Ordinarily I am pretty forgiving when it comes to Facebook updates and blog posts and e-mails and comments: nobody is expecting you to write like Faulkner, and a certain degree of hurried inaccuracy is going to creep in. There's no excuse for really terrible spelling and grammar, even if you're just jotting down a shopping list, but I try not to be too judgemental. Grammar Naziism, or at least grammar-wanking, is colossally irritating, in an online context: someone makes a comment with a single misspelling, someone else corrects them, and soon the whole comment thread has devolved into a tiresome slurry of recrimination and insult.

But this thing here? This is kind of genius.

So genius that it could be faked. But even if it was, it's still genius, and if it wasn't, then kudos to Daniel, and a suggestion for Lindsay and her family: Back to school for you lot. Or at least slow down and think about what you're writing before you hit the Publish button.

In fact, it's a lesson for all of us: Don't write angry.

Saturday, May 28, 2011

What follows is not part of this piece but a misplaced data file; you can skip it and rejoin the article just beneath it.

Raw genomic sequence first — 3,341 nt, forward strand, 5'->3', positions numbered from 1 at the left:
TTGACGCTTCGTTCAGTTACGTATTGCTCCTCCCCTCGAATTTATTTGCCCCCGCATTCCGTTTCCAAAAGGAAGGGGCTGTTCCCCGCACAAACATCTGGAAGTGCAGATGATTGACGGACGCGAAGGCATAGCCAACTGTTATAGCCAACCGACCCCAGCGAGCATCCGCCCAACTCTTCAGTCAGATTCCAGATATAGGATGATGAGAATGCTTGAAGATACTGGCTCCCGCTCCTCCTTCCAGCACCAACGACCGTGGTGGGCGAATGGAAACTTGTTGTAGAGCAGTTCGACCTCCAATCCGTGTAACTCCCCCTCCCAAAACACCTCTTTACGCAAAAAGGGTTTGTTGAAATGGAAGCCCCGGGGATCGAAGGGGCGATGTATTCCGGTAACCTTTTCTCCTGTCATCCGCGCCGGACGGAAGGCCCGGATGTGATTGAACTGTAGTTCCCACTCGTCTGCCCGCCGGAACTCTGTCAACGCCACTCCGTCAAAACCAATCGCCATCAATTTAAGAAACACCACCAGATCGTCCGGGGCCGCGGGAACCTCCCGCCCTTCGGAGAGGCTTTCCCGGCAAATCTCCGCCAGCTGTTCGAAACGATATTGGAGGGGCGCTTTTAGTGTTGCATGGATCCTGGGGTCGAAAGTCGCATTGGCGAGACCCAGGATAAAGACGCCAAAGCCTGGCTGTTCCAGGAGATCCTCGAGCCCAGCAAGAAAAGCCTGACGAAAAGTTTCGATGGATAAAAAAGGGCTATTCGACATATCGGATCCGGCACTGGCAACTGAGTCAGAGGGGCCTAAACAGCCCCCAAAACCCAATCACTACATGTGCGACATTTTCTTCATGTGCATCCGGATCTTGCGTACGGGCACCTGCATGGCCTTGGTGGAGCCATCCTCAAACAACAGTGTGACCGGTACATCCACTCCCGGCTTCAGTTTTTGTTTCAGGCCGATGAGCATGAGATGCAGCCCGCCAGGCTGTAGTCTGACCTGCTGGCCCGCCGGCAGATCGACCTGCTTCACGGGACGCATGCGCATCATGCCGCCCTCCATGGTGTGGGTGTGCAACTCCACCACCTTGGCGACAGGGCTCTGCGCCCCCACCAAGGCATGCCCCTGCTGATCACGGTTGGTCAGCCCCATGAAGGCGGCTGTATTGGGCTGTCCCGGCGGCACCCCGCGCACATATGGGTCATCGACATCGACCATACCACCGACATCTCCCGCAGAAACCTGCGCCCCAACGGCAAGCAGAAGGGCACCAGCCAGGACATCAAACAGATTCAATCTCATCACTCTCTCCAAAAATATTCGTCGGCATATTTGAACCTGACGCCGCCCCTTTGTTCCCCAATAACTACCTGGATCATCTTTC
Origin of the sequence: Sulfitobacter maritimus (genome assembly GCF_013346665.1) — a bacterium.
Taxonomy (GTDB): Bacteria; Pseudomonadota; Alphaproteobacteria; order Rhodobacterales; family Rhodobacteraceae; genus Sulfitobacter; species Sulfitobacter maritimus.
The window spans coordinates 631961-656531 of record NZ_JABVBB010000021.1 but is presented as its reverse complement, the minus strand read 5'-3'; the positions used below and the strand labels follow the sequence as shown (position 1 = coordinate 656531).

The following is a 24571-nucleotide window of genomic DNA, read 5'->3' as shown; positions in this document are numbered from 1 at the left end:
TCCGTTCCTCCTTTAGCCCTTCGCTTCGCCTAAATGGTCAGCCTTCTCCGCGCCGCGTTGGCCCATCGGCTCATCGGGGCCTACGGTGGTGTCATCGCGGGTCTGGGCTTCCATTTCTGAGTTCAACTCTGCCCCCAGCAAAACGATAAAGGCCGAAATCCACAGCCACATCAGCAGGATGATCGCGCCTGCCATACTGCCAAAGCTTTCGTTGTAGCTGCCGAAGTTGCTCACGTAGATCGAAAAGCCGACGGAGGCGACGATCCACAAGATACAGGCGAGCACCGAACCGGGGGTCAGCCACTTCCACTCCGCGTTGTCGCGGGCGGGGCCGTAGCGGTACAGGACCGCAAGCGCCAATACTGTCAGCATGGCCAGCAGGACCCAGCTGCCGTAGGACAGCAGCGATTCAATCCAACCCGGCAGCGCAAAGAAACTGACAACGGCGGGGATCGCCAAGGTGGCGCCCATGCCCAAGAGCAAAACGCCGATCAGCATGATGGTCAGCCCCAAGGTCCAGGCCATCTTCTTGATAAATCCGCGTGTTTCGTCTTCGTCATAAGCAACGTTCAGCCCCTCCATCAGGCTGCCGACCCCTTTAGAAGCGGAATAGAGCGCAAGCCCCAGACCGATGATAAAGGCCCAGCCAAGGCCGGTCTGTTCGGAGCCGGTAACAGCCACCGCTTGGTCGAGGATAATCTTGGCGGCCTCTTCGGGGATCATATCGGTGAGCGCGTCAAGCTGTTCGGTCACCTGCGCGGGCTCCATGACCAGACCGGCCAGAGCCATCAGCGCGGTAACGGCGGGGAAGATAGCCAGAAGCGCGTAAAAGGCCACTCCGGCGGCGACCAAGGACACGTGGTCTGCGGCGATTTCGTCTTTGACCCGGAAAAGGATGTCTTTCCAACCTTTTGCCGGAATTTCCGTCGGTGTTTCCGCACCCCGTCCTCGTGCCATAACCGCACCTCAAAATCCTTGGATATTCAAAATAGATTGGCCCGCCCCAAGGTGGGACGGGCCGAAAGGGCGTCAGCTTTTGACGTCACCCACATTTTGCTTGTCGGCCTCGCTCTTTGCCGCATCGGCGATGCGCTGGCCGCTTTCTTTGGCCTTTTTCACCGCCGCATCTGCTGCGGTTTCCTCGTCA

By the Book

I got a Kindle recently, sorry to keep bringing it up but it is magic, and the software I use to manage my books is called Calibre (which is excellent, and which the website spells "calibre", lower-case). A co-worker also uses it--she has a Kobo--but she pronounced it "cah-lee-bray", and we had a small and friendly disagreement about how it ought to be pronounced. (I'm fairly certain it's pronounced exactly like the English noun.)

But her pronunciation got me thinking a couple of things. One is that the name is a play on the French word for "book", which is "libre", derived from Latin "liber", which is related to English "leaf" (another word for the page of a book) through, probably, Indo-European "leubh-", "to peel" The second is that the "liber-" in "liberate" and "liberal" and a clutch of other words that have connotations of freedom looks the same as the "liber" that is a book, but could not possibly be, right?